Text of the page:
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Dick Turpin's Grave

Dick Turpin's Grave, YorkOpposite St. George's Church in York which stands not far from Walmgate Bar, lies a small graveyard which contains the last resting place of the notorious eighteenth century highwayman Dick Turpin. Turpin's body was carried there for burial following his execution at the York Tyburn.

Dick Turpin's Grave, YorkRichard "Dick" Turpin (bapt. 1705 – 7 April 1739), the most famous highwayman of all time, was born at the Blue Bell Inn in Hempstead, Essex. He was the fifth of six children born to John Turpin and Mary Elizabeth nee Parmenter and was baptised there on 21 September 1705. John Turpin was a butcher and inn-keeper. Several accounts suggest that Turpin may have followed his father's trade as a butcher, in about 1725 he married Elizabeth Millington. After his apprenticeship the couple moved north to Buckhurst Hill, Essex, where Turpin opened a butcher's shop.

Dick Turpin was a violent man who progressed from deer stealing, to burglary, to highway robbery, and even murder, he probably became involved with the Essex gang of deer thieves, also known as the Gregory Gang, in the early 1730s. The members of the gang moved away from poaching to robbery. On 8 February 1735 Read's Weekly Journal reported one infamous attack at Traps Hill, in Loughton :-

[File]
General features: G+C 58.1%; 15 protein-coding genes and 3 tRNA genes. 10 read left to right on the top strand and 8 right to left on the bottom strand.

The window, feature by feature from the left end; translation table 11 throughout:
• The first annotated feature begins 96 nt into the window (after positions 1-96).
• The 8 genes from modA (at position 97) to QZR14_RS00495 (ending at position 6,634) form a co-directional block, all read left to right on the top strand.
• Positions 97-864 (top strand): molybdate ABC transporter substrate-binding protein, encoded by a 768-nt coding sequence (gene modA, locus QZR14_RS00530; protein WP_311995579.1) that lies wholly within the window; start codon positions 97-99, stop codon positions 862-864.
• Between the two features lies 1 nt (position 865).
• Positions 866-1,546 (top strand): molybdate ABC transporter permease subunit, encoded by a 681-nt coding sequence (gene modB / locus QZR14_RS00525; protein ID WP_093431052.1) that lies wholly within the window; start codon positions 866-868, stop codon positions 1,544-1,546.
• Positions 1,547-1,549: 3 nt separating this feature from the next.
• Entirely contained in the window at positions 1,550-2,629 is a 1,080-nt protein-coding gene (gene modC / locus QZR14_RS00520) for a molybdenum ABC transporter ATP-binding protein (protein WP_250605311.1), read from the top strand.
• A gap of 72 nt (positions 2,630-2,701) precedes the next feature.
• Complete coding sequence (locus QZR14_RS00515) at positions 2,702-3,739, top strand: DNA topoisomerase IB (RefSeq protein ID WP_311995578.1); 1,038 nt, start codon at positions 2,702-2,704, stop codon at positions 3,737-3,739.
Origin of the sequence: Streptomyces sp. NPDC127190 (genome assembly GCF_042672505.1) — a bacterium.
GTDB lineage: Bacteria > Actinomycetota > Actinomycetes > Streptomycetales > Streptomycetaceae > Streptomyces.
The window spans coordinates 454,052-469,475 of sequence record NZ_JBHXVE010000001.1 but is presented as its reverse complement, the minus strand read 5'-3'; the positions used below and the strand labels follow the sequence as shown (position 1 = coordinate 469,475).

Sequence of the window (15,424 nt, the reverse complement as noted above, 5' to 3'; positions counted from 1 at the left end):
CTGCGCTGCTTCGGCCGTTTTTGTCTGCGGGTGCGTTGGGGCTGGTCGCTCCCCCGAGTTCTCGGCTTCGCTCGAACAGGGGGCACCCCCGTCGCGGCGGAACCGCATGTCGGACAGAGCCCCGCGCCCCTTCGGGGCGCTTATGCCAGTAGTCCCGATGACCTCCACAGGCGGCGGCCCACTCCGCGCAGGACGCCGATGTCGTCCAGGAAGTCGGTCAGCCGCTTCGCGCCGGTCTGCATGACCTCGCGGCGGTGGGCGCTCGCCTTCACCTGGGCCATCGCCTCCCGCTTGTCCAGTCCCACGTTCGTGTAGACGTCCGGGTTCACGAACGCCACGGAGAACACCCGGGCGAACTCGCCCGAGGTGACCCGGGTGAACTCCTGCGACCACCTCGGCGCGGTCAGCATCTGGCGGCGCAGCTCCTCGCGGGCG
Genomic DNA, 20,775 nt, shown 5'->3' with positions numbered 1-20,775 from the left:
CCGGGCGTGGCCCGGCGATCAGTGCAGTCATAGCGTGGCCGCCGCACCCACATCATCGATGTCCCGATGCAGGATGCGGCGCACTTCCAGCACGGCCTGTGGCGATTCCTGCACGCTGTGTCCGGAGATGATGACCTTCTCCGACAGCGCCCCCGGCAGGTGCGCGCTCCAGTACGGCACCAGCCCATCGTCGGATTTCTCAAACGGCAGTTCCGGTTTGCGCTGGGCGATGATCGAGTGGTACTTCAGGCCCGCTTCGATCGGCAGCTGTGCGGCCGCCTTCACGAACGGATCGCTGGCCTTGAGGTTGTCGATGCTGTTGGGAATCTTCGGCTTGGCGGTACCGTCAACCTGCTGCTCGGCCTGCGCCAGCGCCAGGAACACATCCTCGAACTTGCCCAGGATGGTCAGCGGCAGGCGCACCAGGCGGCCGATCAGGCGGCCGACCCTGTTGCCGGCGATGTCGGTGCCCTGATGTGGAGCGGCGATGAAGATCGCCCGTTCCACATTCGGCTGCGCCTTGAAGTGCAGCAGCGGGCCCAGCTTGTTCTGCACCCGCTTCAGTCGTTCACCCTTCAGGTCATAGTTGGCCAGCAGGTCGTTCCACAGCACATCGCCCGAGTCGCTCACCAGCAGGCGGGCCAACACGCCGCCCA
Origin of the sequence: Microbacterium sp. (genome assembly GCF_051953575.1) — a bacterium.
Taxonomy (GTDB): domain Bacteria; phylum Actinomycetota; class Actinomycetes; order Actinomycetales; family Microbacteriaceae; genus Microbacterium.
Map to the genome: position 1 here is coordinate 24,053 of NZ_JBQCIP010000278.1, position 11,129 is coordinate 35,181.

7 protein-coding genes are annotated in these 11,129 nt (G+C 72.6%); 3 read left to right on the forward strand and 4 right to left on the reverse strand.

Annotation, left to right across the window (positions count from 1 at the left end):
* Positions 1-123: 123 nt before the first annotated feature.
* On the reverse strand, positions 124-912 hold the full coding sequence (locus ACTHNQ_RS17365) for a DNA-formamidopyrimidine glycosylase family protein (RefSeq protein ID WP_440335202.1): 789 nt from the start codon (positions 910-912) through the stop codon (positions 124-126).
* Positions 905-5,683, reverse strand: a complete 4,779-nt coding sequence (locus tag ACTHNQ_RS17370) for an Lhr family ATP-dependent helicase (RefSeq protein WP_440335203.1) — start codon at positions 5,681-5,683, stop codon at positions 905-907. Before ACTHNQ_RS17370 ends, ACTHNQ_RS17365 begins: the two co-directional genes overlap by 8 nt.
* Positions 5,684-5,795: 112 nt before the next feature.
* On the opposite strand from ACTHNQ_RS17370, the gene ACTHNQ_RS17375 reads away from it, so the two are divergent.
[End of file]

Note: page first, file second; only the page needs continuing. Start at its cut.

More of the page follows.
'On Saturday night last, about seven o'clock, five rogues entered the house of Widow Shelley at Loughton in Essex, having pistols. And threatened to murder the old lady, if she would not tell them where her money lay, which she obstinately refusing for some time, they threatened to lay her across the fire, if she did not instantly tell them, which she would not do. But her son being in the room, and threatened to be murdered, cried out, he would tell them, if they would not murder his mother, and did, whereupon they went upstairs, and took near £100, a silver tankard, and other plate, and all manner of household goods. They afterwards went into the cellar and drank several bottles of ale and wine, and broiled some meat, ate the relicts of a filet of veal. While they were doing this, two of their gang went to Mr Turkles, a farmer, who rents one end of the widow's house, and robbed him of above £20, and then they all went off, taking two of the farmer's horses, to carry off their luggage, the horses were found on Sunday the following morning in Old Street, and stayed about three hours in the house.'